Readings: Exodus 32:7-11, 13-14; Psalm 51; 1 Timothy 1:12-17; Luke 15:1-32

Theme: Amazing Grace

Every human being has a relationship with God, whether he/she admits of it or not. This relationship is based on faith, love, and fidelity. God always keeps his own part of the deal but many times, we fail him. We are not always faithful, and we do not always love him. When we fail to love God and become unfaithful to him, then it is said that we have sinned. Sin offends God and separates us from him, but in his mercy, he forgives us and takes us back. This is what all the readings of today’s Mass speak to us about, but more forcefully, the readings are about the amazing love and grace of God which never gives up on us.

In the gospel reading, Jesus tells the Pharisees and Scribes, and by extension, us too, three very significant parables – of the lost sheep, the lost coin and the lost son. In all three parables, we see the image of God as the One who does not give up on anyone. This goes to show to us that as far as God is concerned, each and every one of us is of the greatest importance in our singularity. Leaving ninety-nine sheep in search of only one may not actually make sense to us until we are that one. Our reflection shall however, focus more on the parable of the lost son. We shall note a few significant points about each of the principal characters of the parable, and from them, draw multiple short lessons.

The First Son (The Self Righteous)

  • His righteousness was so much even before his own eyes that he told his father, “I never disobeyed your command.”
  • He had a wrong picture of his father; he saw his father more as a master than as a father. This was why he could say to his father, “Behold, these many years, I have served you.”
  • He was unforgiving and exclusive. He would not welcome his younger brother back home, yet he was pained that his father could forgive his brother. As far as he was concerned, the brother was not deserving of the father’s love and that amazing graciousness with which he was received.

The Second Son (The Reckless)

  • Probably driven by youthful exuberance, he wanted freedom; he wanted to see and experience life.
  • He displayed foolishness in squandering his portion of wealth; and he had fair-weather friends who were only interested in what he had, not in who he is. So when his wealth finished, they vanished.
  • He learnt the hard way, the other side of life. Young people should especially learn from this. They sometimes think their parents are not allowing them freedom, not knowing that the parents are protecting them from the harsh realities of life. Some eventually break “free” like the boy in our story, and unfortunately, they are permanently damaged.
  • Hunger made him remember home. Though this is not really cool, but at least, he remembered home. He probably was not truly remorseful; he just wanted food.
  • Remembering home is one thing, going home is another thing. He summoned courage to actually go home. Sometimes, the realization of our sins comes upon us so hard, but we still lack the courage to rise and go back home. We must pray for this courage.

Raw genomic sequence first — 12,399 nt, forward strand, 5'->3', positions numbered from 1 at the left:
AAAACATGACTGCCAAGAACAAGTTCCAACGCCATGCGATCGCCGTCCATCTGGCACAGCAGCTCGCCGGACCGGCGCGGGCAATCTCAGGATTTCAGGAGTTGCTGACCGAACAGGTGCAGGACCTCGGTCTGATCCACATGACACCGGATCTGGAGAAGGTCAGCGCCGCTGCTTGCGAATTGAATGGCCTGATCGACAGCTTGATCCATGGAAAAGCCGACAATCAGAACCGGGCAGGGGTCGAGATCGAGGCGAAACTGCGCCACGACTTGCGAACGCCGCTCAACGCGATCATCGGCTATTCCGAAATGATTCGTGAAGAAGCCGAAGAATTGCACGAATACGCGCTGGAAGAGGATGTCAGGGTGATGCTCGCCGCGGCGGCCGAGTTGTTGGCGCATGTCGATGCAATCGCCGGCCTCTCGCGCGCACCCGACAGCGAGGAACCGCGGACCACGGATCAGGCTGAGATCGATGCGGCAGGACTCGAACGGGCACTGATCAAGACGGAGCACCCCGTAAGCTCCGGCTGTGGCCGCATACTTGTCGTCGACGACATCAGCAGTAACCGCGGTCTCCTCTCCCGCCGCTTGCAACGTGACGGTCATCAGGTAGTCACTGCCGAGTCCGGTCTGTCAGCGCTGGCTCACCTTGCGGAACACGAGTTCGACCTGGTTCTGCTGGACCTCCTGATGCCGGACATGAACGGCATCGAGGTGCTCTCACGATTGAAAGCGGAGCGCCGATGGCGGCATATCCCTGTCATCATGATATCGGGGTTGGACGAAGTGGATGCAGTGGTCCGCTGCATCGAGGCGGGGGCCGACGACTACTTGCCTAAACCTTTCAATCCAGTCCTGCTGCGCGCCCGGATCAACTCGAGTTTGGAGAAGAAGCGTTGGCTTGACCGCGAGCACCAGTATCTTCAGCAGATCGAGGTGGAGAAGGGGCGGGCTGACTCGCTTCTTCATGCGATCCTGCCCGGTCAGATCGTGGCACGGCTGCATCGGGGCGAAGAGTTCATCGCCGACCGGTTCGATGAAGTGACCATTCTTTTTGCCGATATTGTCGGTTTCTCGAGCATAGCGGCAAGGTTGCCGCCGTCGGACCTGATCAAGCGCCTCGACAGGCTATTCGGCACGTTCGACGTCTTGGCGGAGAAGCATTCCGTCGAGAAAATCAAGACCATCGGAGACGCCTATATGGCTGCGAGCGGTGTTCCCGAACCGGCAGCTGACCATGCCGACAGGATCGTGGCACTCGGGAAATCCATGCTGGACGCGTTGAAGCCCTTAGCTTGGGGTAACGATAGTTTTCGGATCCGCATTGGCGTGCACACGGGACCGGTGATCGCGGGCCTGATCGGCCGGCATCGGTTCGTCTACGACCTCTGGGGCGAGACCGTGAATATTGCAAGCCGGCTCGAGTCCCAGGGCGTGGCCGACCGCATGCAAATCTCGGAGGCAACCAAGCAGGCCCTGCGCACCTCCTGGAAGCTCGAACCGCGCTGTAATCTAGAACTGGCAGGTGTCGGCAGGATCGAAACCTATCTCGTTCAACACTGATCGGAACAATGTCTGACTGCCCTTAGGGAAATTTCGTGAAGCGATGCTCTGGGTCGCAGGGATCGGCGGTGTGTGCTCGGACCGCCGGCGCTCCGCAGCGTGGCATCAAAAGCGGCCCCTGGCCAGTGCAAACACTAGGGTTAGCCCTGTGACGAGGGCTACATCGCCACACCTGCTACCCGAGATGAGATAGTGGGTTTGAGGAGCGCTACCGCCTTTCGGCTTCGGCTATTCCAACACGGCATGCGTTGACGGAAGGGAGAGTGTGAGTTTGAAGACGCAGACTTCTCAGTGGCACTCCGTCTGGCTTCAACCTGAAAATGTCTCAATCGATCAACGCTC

The Father (The Merciful)

  • The man was wise and experienced in the things of life, so when the son “revolted”, he let him go.
  • He had a big, generous and forgiving heart. This is clearly demonstrated in the manner in which he received his son back home.
  • He is a forgetter. He was not interested in the son’s mistake; he was only interested in the fact of his return.


  • Separated from God, life shall be miserable for us, as we see in the experience of the lost son. Hosea 14:1 says “Your iniquity is the cause of your misery.”
  • Repentance must be borne out of sorrow for sin, not out of fear of punishment or in search of favour.
  • Those who, in their self-righteousness, think “sinners” should not be in the church, this parable is for you. It was for people of this kind that Jesus told these three parables in the first instance.
  • God does not owe us because we serve him. The sense of entitlement of the first son is what some Christians today also carry and even preachers are preaching this misleading message. The boy told his father, “All these years, I have served you…and you never gave me even a small goat to celebrate with my friends.” These days, you hear preachers saying something like, “You cannot be faithfully serving my God and be poor” or “If you are serving the living God, sickness can never be your portion.” Such teachings are not biblical.
  • When we sin, all that God wants is to see us return to him. Repeatedly, God has said to us through the prophets that he is not interested in the death of sinners but in their repentance and salvation (cf. Isa 1:18; Ezk 18:23).
  • No matter how far away we have moved from God, the love and grace of God is so amazing that he constantly keeps working to bring us back to himself. As Jesus said in the parable of the lost coin and the lost sheep, their owners went in search of them; that is how God goes in search of us. This is the reason why St. Paul says that “God is reconciling us to himself through Jesus Christ…not counting our sins against us” (2 Cor 5:18-19).
  • The parables in today’s gospel reading, especially the parable of the lost son, are the stories of our lives and our relationship with God. We have all sinned and moved away from God. Will we rise and return to our Father? Or are we going to remain in the pig stead? May the Lord God grant us the courage and grace of true repentance. Amen.
9 replies
  1. Odenigbo Augustine
    Odenigbo Augustine says:

    Amen…. May the lord bless his words in our heart. I thank the Priest of God Father Ameh for putting together this piece. I was really touched by it.

    May the almighty continually shower you with his grace, wisdom and strength as you toil in his vineyard. Amen


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